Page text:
The Effect of Inaccurate Standard Costs on Financial Statements

by Kirk Thomason; Updated September 26, 2017

Standard costing is a particular managerial accounting process for calculating product costs. In many cases, it focuses solely on manufacturing overhead. Companies will review budgets to determine the expected costs needed to produce goods. Variances occur when standard and actual costs do not match. Left unchecked, standard costing can distort the income statement and balance sheet.

Standard Cost Process

Accountants will review their company’s past historical performance for producing goods. Costs associated with direct materials, direct labor and manufacturing overhead will lay the foundation for the production budget. Average costs for each of these items are the total expected costs for an upcoming period. Accountants divide this figure by expected production to determine the standard production cost. The general ledger retains the standard cost as total production costs.

Income Statement

Failing to adjust the standard cost for production variances affects the income statement’s cost of goods sold account. Companies can either overstate or understate cost of goods sold. For example, when standard costs are higher than actual costs, cost of goods is higher than normal and profit is lower than normal. Actual costs that are lower than standard costs have the opposite effect, understating cost of goods sold and reporting higher profit.

Balance Sheet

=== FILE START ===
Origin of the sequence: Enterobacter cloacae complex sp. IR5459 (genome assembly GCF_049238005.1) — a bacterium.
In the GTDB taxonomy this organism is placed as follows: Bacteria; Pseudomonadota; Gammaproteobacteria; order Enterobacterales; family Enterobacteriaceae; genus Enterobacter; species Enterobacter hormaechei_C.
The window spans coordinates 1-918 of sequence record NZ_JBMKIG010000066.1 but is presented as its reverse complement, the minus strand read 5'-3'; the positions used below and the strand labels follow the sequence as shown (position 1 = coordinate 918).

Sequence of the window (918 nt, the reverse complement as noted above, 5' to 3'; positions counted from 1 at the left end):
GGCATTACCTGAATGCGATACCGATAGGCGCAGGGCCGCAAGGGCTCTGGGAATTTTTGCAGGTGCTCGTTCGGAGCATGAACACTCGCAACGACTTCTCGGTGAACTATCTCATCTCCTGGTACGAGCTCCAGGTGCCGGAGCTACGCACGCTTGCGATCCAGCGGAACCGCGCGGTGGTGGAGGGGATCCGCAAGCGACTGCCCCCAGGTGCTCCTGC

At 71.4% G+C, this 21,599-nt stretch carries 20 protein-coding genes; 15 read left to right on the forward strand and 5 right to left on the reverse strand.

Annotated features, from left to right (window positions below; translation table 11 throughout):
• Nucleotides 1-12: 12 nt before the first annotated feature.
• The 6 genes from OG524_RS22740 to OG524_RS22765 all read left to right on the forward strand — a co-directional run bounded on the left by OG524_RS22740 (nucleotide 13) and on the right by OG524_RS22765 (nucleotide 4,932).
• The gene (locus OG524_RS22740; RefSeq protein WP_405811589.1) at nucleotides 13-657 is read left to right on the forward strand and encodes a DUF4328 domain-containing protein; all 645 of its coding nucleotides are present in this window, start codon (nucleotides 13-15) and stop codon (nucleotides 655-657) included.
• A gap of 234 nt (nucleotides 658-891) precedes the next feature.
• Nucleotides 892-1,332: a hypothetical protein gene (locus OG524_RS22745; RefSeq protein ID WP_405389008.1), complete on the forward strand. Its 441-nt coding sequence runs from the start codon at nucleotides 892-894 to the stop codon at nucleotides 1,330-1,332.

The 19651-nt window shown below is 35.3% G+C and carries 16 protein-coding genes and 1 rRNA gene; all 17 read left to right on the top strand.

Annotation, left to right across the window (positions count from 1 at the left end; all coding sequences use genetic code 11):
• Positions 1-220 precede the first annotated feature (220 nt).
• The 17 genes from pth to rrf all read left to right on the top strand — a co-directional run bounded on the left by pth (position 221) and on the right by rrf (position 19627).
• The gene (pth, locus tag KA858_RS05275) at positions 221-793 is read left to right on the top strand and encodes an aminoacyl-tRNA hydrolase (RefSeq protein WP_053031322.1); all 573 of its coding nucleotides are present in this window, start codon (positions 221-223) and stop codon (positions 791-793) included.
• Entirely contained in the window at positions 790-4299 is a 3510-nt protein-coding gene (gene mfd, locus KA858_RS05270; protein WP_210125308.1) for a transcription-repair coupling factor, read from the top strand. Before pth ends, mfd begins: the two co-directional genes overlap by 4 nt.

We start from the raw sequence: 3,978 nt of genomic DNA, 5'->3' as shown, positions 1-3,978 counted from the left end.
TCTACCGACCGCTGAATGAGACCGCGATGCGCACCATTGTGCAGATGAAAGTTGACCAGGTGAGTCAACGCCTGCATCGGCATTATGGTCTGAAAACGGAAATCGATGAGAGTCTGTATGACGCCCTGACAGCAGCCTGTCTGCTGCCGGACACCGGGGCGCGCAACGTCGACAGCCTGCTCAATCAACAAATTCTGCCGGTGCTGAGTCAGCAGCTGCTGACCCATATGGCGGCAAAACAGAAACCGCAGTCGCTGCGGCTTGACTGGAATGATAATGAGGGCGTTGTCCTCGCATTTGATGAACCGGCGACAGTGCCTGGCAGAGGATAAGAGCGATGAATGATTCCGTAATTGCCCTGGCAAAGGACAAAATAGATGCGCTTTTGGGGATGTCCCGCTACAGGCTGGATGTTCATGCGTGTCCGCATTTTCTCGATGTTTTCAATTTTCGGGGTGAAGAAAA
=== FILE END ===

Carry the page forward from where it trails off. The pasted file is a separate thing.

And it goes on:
Ending inventory directly relates to errors in the standard costing process. Similar to cost of goods sold, ending inventory reported on the balance sheet can have overstatements or understatements. Standard costs lower than actual costs result in understated ending inventory. Standard costs higher than actual costs result in overstated ending inventory.


Corrections are necessary to account for production variances. Accountants compare standard costs to actual costs and the end of a production period. The difference between the two needs adjusting to correctly report ending inventory. Accountants can expense small production difference by posting them into cost of goods sold. This is the most common adjustment to standard cost accounting processes.


  • "Cost Management: Strategies for Business Decisions"; Ronald Hilton, et al.; 2006

About the Author

Kirk Thomason began writing in 2011. In addition to years of corporate accounting experience, he teaches online accounting courses for two universities. Thomason holds a Bachelor and Master of Science in accounting.